When “A Place in the Sun,” Orange County-based quartet Lit’s album, came out in 1999, the state of mainstream alternative music seemed to rotate, ever so slightly, away from the gloomy skies of grunge’s influence to a brighter way to rebel.
What bands such as No Doubt, Sublime and the Offspring had helped introduce to the mainstream was catching on, and after 10 years of trying to catch a break, Lit was about to get its chance.
Audiences began trading in their flannel and greasy hair for studded belts and hair gel as quickly as they could to stay current.
When Lit released that pinnacle record in 1999, the band charged into popularity using hopelessly catchy melodies and modish, Vegas-inspired style as its bugle horn. The album produced three chart-topping singles with “Miserable,” “Zip-Lock” and “My Own Worst Enemy” (which was No. 1 on the Billboard Hot Modern Rock Tracks chart for 11 weeks, and received a Billboard Music Award for the biggest modern rock song of 1999).
The band was riding high. And after touring with the Offspring, Garbage and No Doubt for most of 1999 and 2000, Lit released “Atomic” in 2001, an album that produced two successful singles itself.
But tragedy would find the band before it had time to adjust to its newfound fame when A. Jay (vocals) and Jeremy (guitars/vocals) Popoff’s stepfather was killed in a motorcycle accident and their mother was seriously injured. Not long afterward, in 2008, just days before the group left to support KISS on its European tour, drummer Allen Shellenberger was diagnosed with a brain tumor and died one year later.
Now the band is back, having recently finished a new record, “The View From the Bottom” with producers Marti Frederiksen (Motley Crue, Aerosmith) and Butch Walker (Weezer, Pink) and is anticipating its release this June.
Lit will perform today at Jimbo’s Rock Lounge, 1662 Savannah Highway, with A Thousand Horses, With Intent, Fusebox Poet and Cosmic Ash. Tickets are $12 and can be purchased online at www.etix.com or at the door. Go to www.jimbos rockloungecharleston.com or call 225-2200.
With a career spanning more than four decades, Taj Mahal is one of those rare artists who has not only withstood music’s ever-changing times but who also has helped direct the changes.
For generations, Mahal has built a reputation as an intelligent and socially conscious musician. His incorporation of jazz, gospel, zydeco and world music into his blues is the stuff of musical wizardry, while his intense work alongside nonprofits, such as Farm Aid to raise awareness for family farmers in the U.S., is nothing short of inspirational.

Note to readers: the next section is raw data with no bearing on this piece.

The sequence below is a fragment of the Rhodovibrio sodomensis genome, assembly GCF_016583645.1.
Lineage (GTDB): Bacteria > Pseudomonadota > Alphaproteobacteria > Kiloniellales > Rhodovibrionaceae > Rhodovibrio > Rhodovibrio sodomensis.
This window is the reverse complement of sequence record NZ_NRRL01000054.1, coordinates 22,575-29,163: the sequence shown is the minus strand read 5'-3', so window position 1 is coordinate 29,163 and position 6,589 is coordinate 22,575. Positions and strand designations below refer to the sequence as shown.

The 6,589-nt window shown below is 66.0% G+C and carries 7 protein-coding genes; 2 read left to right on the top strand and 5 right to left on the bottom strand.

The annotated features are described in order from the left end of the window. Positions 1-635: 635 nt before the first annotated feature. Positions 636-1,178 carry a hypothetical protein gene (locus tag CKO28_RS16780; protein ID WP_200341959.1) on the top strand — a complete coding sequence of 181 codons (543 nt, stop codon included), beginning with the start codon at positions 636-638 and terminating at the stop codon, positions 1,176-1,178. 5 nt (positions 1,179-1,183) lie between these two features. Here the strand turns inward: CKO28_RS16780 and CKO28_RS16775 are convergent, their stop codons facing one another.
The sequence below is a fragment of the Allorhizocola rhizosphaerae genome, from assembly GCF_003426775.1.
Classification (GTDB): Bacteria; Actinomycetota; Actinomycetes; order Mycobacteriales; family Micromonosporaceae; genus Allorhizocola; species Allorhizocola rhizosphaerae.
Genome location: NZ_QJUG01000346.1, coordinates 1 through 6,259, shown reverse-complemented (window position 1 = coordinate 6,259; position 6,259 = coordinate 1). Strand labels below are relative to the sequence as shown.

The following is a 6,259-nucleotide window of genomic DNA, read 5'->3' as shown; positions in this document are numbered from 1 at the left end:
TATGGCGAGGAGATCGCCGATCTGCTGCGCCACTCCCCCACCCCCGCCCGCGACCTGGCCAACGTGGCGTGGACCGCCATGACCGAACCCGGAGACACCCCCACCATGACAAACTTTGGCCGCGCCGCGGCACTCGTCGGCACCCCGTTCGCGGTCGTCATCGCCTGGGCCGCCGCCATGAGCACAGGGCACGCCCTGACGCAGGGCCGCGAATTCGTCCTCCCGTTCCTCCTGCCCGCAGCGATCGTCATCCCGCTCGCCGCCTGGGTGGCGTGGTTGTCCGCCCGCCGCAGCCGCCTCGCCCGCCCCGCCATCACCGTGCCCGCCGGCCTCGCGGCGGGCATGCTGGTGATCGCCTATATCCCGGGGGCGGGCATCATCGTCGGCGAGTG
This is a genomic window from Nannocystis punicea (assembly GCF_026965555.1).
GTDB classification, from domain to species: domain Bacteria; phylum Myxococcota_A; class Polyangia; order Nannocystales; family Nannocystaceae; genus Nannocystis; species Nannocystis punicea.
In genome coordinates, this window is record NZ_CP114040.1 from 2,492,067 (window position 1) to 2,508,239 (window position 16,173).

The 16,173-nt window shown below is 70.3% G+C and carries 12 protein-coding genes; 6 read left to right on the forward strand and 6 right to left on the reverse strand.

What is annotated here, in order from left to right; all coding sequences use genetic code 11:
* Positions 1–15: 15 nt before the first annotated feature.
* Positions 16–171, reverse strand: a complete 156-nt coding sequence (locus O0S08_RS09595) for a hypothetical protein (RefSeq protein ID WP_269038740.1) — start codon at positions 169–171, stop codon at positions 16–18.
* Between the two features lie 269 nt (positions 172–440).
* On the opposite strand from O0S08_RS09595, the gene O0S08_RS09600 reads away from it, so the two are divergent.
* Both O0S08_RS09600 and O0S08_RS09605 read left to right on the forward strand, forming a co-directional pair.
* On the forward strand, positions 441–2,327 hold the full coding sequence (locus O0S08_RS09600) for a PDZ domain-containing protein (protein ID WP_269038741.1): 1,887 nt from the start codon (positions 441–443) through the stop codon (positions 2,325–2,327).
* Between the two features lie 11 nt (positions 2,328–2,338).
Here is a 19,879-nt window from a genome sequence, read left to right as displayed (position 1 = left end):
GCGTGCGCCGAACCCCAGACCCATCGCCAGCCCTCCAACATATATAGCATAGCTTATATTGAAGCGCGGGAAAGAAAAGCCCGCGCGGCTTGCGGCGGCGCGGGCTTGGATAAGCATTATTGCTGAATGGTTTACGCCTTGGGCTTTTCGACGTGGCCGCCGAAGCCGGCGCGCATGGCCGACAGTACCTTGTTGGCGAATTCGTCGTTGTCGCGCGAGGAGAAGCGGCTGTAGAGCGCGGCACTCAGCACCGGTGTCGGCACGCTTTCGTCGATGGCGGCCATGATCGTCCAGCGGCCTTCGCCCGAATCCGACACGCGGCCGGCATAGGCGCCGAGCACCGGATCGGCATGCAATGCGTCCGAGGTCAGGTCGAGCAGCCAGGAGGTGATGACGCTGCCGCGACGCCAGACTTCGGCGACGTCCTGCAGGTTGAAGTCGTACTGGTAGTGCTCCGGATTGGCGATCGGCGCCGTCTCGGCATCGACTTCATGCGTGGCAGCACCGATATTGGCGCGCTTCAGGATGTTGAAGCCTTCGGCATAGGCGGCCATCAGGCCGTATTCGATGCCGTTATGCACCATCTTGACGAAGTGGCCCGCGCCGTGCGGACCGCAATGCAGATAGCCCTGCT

He formed one of the first interracial bands, The Rising Sons, in the early ’60s before going solo in 1968. Before long, he became a frequent collaborator with The Rolling Stones, Buddy Guy and Muddy Waters and began getting attention for his gravelly yet peaceful voice and exceptional guitar skills, most of which were self-taught.
The 68-year-old Mahal has released more than 25 studio albums as well as numerous live and compilation albums.
He also has composed scores for several movies, including “Sounder,” “Bill and Ted’s Bogus Journey,” “Blues Brothers 2000” and “Divine Secrets of the Ya-Ya Sisterhood.”
The Taj Mahal Trio will perform today at The Pour House, 1977 Maybank Highway. Tickets are $36 and are available online at www.etix.com. Doors open at 7:30 p.m., and the show is slated to begin at 8:30 p.m. Call 571-4343 or go to www.charlestonpourhouse.com.
Singer-songwriter Greg Laswell, 38, has something to say, stories from all of life’s different angles that you just don’t hear from a younger man. That kind of “lived-it” integrity shines brightly in Laswell’s whispery, weathered voice that underground audiences have known and loved since his 2003 debut, “Good Movie.”
While many singers and songwriters seek to grab you and wrestle you into submission, insisting that you listen to their lives and screaming and whining their way into your ear, Laswell politely asks you if maybe you would be interested in hearing a story or two.
Laswell’s latest album, “Landline,” was released in April.
Laswell will perform Wednesday at The Pour House, 1977 Maybank Highway, with Elizabeth Ziman. Tickets are $5 and are available at the door or online at www.etix.com. Doors open at 8 p.m. Call 571-4343 or go to www.charleston pourhouse.com.